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Canada’s iconic city of Toronto is a proud proponent of many things. For example, its evocative lighting of the CN Tower, its sport of sumo wrestling and its flags at every turn.
Now the city is highlighting another proud Canadian creation by invoking its key messages to show its passionate commitment to vaccinating children.
The campaign by Toronto Public Health aims to reach 1 million parents of children in its jurisdiction who have not been vaccinated. It comes on the 40th anniversary of Canada’s landmark law requiring children to be vaccinated for the disease whooping cough.
The project showcases Toronto’s “dynamic city” and “visual history” of the city, inspired by Toronto’s first official poster. This might be why the response to the campaign has been heartening.
Vice Canada talked with Toronto Public Health Minister Dr. Heather Tupper who said the idea for the campaign evolved out of the city’s founding of February 26 as Pioneer’s Day. In 2006, Toronto Public Health celebrated Canada’s birthday on what’s now called Canada Day. The “You Were Here” campaign invited children to write about how they felt being born in Toronto.
The series was published in newspapers and “on as many as 200 posters,” Tupper says. More than 5,000 children wrote. But there was one letter that wasn’t relevant to their age.
For 18-month-old Lyla Lishe (she’s 4 today) it’s a good story about her grandfather – a “tireless crusader against polio”.
During World War II, his arms were so affected by polio he could only work at his import-export company. Lyla’s grandpa never complained and spoke “strongly” about the importance of childhood vaccinations. The great-grandfather shared his story on his birthday.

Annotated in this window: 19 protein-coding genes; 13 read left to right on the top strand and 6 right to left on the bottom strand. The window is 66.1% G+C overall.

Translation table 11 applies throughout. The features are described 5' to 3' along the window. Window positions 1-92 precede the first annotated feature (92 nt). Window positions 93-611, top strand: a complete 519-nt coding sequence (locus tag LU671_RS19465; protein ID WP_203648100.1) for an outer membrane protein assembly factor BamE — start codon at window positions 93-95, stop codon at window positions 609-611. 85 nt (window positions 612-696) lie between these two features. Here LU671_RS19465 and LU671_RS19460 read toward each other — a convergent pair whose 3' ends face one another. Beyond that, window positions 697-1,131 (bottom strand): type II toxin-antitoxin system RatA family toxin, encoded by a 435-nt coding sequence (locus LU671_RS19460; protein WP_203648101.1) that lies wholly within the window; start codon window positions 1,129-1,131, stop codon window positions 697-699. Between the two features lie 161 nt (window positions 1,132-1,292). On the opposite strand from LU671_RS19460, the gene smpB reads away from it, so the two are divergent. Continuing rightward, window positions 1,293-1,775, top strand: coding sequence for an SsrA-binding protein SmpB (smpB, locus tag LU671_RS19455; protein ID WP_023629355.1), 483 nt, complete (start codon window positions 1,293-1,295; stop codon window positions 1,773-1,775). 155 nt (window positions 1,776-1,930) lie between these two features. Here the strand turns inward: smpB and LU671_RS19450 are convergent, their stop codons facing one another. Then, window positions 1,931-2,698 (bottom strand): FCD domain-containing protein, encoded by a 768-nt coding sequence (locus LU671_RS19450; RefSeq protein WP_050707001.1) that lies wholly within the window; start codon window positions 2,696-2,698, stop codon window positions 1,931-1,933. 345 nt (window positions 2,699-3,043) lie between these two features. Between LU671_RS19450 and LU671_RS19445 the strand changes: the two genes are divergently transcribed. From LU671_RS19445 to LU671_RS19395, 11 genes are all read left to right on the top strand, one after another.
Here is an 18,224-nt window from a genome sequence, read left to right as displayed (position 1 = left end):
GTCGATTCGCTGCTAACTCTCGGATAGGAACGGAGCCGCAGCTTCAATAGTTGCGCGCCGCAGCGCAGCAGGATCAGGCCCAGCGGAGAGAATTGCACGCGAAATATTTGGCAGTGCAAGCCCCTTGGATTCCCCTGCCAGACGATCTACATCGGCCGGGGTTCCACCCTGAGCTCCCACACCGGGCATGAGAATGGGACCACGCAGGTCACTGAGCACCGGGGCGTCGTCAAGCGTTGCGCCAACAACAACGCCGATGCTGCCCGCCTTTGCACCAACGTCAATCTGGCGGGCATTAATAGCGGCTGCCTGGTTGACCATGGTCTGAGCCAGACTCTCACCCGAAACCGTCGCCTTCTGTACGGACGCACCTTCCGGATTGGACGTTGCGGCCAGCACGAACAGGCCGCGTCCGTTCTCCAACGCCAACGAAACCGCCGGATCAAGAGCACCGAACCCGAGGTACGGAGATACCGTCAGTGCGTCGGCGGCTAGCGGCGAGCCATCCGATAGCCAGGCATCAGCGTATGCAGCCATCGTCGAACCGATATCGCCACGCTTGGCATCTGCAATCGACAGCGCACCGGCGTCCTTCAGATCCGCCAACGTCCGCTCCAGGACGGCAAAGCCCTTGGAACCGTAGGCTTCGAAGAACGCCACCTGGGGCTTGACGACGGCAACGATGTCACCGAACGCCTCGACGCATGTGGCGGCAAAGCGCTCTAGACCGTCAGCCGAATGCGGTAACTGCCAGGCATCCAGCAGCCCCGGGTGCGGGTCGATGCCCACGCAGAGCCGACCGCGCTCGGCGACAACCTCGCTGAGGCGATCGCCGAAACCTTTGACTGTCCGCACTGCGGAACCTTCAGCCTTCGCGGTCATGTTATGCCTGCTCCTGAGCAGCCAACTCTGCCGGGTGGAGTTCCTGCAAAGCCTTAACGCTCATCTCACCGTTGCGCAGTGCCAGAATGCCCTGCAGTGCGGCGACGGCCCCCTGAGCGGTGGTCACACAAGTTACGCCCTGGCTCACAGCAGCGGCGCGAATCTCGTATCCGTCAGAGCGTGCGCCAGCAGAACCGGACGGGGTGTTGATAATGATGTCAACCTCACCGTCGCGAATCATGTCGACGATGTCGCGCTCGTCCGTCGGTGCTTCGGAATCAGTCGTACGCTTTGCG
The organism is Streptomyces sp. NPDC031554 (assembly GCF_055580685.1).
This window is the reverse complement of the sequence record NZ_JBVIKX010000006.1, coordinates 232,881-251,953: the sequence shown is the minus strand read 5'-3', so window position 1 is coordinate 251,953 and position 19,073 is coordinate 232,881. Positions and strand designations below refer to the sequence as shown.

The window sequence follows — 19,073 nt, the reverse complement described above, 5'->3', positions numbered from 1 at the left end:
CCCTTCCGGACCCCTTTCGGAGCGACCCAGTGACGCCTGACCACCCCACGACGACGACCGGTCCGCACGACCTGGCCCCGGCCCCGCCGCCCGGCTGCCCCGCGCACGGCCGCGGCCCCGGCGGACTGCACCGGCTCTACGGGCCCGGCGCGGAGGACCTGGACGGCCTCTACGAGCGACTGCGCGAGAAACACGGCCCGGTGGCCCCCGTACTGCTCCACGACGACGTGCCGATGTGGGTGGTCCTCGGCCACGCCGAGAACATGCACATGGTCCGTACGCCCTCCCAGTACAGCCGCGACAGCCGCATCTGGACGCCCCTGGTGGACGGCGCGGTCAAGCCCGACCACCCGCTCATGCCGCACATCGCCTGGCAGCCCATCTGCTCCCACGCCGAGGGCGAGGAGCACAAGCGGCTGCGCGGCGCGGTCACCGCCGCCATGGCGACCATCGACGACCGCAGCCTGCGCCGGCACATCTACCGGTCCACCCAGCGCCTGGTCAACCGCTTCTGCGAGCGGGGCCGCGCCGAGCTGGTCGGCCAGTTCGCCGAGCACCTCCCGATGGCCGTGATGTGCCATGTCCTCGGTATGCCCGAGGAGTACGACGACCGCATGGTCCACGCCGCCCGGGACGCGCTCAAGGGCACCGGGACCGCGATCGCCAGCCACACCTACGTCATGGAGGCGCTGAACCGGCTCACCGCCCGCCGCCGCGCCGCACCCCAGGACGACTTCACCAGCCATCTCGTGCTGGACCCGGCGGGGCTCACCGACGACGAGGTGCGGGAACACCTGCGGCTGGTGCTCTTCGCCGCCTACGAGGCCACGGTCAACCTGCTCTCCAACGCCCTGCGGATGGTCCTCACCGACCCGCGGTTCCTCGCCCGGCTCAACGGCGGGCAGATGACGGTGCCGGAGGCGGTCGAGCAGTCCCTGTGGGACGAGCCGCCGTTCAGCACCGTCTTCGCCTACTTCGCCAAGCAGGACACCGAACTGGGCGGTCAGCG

“It struck me as an inspired way to make an important and timely public health campaign,” Tupper says.
Toronto, it seems, shares Lyla’s grandson’s perseverance. Today’s ad shows a cast of children recalling what they learned from the grandfather they never knew.
However, the campaign has encountered some criticism. Some parents of children born in 1955, when the advertisements were shown to the public, have said they are upset the ad suggests their grandparents were influenced to the point of being sick by polio.
“It is important to remember that the ad is only concerned with the children who were born in or adopted after 1955,” Tupper says. “There is no mention of the parents of any other children, including the parents of the ad-child.”
It’s important to remember that the ad is only concerned with the children who were born in or adopted after 1955
Toronto Public Health says this is why they ran the ad to 30,000 persons in last year’s “individual-to-person vaccination campaign”.
So what do Toronto parents say?
“It’s so important that we have three places in our society – school, work and public space – where we can learn about disease prevention and help make the world safer,” says Abigail Belardere, a blogger.
Further criticism has questioned the acceptability of such advertising from a public health body.
“Frankly this is the poster our great grandfather would have loved because it encourages people to keep getting vaccinated,” Belardere adds.
Toronto Public Health has set up a Facebook page and an online campaign to engage more parents with information about the polio vaccine. The campaign includes a site that doesn’t offer the ad itself but instead explains the difficulty and expense of maintaining a reservoir of polio infection.
Also, there is a direct link to Don Oliver, the new CEO of Toronto Public Health.
“We use the ad as part of a larger engagement strategy. At this moment, we are working to get more people into our immunization clinics,” Tupper says.
Toronto’s creative campaign for its open, modern and iconoclastic city is no less a testimony to it.
But if the city of Toronto shows it’s passionate about vaccinating its children, perhaps you can feel contagious.